Our Lady of Perpetual Motion

I bow to you. How your hands take mine and pull me under your heavy embrace. How watery your bosom against my breast, your fingertips against my chest, your smile pressed into the gaze of my distracted eyes.

I bow to you.

For your blood is a bubbling brook of fresh water, your breath like a sea breeze that carries the brine, your heartbeat now the undertow that lulls me to sleep and tears me from bed, scrambling as though I’m drowning, drowning as you take me in and feed me.

I bow to you.

With your body entangled in mine, you are a whirlpool, and I am your spin. You are the current, and I am the sailor stranded in your open waters. You are the waves, and I am the thunder you bring to the shore. I am helpless, I am hopeless, I am hindered, and you carry me in your moist arms, your damp palms against my sagging spine.

Said the Rain

Said the rain outside my window
as it tumbled to the ground
won’t you lend me a hand
can’t you hold me up?
I’m falling like Niagara
past these cusps of clouds
sifting through the sky
like birds or butterflies
If you could take my hand
would you hold it?
where would you lead me?
or would you let go
let the damp spots dry
and lay in the sun
instead of playing
in the rain
like children

SPEAK

Speak
or forever hold your silence
cupped between your hands
as though a mug of coffee
waiting to overflow
Drink
swallow while it’s still hot
let the bitter waters
fill you to the brim
and simmer
in the stinging glory
of choosing inaction
creating motion
out of stillness and restraint
while the last dregs of water
puddle at the bottom
and reflect all the shadows
that stir you in the night
and drown your waking dreams
in regret.

So speak.

Lingering on Twilight

We stayed up all night drinking and now you’re sleeping and I’ve got a cigarette smoking between my lips and through the spreading fingers of its blue smoke I see the first rays of sunlight as they trickle inside the seams of the curtain and fall across your body, buffered by the clothes you forgot to remove. I untied your shoes, pulling the laces until the loops unraveled, slipped them off and set them aside. I ran my hand along your leg, felt the muscles twitch, you danced too much tonight, didn’t take time to rest, now you feel it, and my hands rise and fall with your chest like catching the tide one small wave at a time before something stronger sweeps it aside.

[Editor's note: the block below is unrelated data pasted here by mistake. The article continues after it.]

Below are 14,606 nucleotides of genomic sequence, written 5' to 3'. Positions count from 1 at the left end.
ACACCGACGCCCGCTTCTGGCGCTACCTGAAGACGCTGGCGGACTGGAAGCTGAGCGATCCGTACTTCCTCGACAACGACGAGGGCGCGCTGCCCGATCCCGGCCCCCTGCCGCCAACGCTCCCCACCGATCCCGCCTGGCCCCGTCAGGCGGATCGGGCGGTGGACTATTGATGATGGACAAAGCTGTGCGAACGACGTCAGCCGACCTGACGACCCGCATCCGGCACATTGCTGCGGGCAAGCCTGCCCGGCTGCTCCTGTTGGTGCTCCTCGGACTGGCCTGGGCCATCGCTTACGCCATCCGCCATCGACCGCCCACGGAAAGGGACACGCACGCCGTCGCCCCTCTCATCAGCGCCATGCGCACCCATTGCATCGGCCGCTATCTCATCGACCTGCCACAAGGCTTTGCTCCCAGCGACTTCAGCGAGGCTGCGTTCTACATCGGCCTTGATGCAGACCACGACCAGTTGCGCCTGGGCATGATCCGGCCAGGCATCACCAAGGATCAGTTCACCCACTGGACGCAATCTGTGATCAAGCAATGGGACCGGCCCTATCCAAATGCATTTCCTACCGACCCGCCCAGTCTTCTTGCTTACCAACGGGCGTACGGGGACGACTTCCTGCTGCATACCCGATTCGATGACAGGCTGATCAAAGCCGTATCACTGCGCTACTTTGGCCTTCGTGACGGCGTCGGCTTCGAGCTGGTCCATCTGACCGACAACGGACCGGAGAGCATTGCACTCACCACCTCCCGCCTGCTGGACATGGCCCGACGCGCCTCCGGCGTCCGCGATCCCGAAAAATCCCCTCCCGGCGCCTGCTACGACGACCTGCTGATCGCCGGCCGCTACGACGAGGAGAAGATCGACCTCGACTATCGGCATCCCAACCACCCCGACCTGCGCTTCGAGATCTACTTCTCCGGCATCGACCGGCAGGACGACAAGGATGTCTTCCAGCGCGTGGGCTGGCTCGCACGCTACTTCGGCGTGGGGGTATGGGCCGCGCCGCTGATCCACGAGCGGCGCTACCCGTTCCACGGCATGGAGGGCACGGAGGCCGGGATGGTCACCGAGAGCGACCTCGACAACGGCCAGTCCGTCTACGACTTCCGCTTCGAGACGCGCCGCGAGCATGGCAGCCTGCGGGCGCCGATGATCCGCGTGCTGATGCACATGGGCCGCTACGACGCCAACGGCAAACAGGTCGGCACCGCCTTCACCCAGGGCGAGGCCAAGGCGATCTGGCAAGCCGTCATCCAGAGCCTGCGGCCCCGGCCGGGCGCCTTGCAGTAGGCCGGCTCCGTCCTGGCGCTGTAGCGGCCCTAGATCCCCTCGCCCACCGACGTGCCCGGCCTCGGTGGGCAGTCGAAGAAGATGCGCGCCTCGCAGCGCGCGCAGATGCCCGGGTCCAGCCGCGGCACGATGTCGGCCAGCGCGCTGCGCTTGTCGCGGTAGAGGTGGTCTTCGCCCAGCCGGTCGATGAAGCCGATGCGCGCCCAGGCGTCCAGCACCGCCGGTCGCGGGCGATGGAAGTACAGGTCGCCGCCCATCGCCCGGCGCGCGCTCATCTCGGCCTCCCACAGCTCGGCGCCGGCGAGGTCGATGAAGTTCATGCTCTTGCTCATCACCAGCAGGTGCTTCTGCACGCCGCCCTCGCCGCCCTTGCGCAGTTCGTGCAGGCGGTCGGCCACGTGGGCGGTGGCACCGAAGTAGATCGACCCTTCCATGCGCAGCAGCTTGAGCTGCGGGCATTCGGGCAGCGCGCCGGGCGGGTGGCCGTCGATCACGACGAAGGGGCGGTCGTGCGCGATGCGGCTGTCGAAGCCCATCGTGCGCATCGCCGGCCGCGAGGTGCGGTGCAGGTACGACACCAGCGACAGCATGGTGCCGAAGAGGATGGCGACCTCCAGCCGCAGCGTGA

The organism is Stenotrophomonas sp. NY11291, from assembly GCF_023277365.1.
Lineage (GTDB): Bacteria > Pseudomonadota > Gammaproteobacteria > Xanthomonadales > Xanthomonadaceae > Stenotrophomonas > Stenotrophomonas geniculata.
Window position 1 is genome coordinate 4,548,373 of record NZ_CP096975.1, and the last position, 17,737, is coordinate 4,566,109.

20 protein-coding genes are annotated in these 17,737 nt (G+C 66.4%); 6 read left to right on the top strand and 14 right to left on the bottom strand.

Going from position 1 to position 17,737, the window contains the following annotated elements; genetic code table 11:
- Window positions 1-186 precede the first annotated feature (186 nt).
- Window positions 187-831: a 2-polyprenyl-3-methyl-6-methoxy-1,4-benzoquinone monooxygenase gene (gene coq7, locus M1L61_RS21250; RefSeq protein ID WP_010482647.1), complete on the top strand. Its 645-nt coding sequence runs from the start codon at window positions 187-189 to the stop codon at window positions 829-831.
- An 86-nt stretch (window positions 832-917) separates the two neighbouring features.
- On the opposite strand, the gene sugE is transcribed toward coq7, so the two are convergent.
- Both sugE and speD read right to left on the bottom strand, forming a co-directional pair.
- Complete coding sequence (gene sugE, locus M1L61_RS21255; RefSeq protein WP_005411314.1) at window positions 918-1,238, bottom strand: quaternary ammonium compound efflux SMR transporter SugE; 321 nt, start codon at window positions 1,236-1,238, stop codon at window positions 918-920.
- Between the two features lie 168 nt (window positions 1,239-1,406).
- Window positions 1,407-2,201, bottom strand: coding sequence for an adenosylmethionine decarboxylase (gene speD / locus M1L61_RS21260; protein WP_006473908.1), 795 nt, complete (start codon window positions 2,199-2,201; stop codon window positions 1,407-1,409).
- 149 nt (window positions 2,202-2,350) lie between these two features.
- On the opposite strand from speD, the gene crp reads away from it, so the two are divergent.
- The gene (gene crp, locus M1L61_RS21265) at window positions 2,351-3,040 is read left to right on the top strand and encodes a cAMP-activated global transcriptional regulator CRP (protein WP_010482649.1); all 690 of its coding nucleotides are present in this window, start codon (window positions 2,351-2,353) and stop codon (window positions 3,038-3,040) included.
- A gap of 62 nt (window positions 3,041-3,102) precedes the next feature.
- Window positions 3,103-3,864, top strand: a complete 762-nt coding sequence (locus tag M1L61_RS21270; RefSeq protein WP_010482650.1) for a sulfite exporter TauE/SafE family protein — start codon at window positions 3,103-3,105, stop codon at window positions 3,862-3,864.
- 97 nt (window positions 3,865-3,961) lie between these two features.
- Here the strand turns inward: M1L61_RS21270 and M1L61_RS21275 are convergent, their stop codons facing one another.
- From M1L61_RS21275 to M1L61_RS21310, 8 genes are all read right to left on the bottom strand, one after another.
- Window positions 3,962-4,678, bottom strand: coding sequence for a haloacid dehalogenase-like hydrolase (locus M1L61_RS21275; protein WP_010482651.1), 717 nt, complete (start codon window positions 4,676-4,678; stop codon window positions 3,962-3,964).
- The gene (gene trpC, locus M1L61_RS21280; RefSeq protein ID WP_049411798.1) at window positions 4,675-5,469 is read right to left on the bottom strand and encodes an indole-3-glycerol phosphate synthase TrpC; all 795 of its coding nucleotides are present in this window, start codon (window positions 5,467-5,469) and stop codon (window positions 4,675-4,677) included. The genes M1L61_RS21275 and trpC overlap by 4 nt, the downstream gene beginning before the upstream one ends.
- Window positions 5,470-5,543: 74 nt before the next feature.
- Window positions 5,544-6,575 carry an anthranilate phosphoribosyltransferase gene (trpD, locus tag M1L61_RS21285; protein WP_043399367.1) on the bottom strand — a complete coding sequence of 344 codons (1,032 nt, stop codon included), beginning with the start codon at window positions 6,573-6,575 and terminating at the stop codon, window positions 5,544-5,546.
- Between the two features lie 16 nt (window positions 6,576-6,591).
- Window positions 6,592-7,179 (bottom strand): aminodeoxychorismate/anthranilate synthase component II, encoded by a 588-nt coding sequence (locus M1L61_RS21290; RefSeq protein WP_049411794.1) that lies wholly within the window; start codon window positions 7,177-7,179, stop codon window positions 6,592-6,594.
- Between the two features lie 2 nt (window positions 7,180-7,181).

I tap the ash away, watch a plume of smoke slither upward through the morning haze, and undress myself until I’m skin deep in silence split every few seconds by the soft hiss and sigh of your breath. I slide into you and over you, feel every part of my body begging for every part of yours, separated by fiber and slumber. Your hair smells like sandalwood and patchouli, the back of your neck tingles my chin as I rest my head on your shoulder, and my hand draped across your body rises and falls until dreams obscure the thin folds of cotton and fur between us.

Strange Reflections

Town lore held Madam Hodgkins to be a cougar. She lived in a large manor off the east end, surrounded by a tall fence with rusted fleur de lis atop every stoke that in some lights looked like an array of knives. Hodgkins lived by herself, they said, scrubbing the house once daily, hardly ever eating, or peering out the window at the high school boys who’d walk by. Or else she was writing letters to imaginary friends (her mailbox was always full of outgoing letters, but never incoming ones), tending to her twelve cats (which nobody saw, though she bought copious amounts of kitty litter every weekend), and doing what most single, unemployed ladies in their mid forties did, which for Bryant St. Martin didn’t amount to much.

So one morning when he received a brown-paper package on his front porch, addressed from Madam Hodgkins, he had no idea what to expect.

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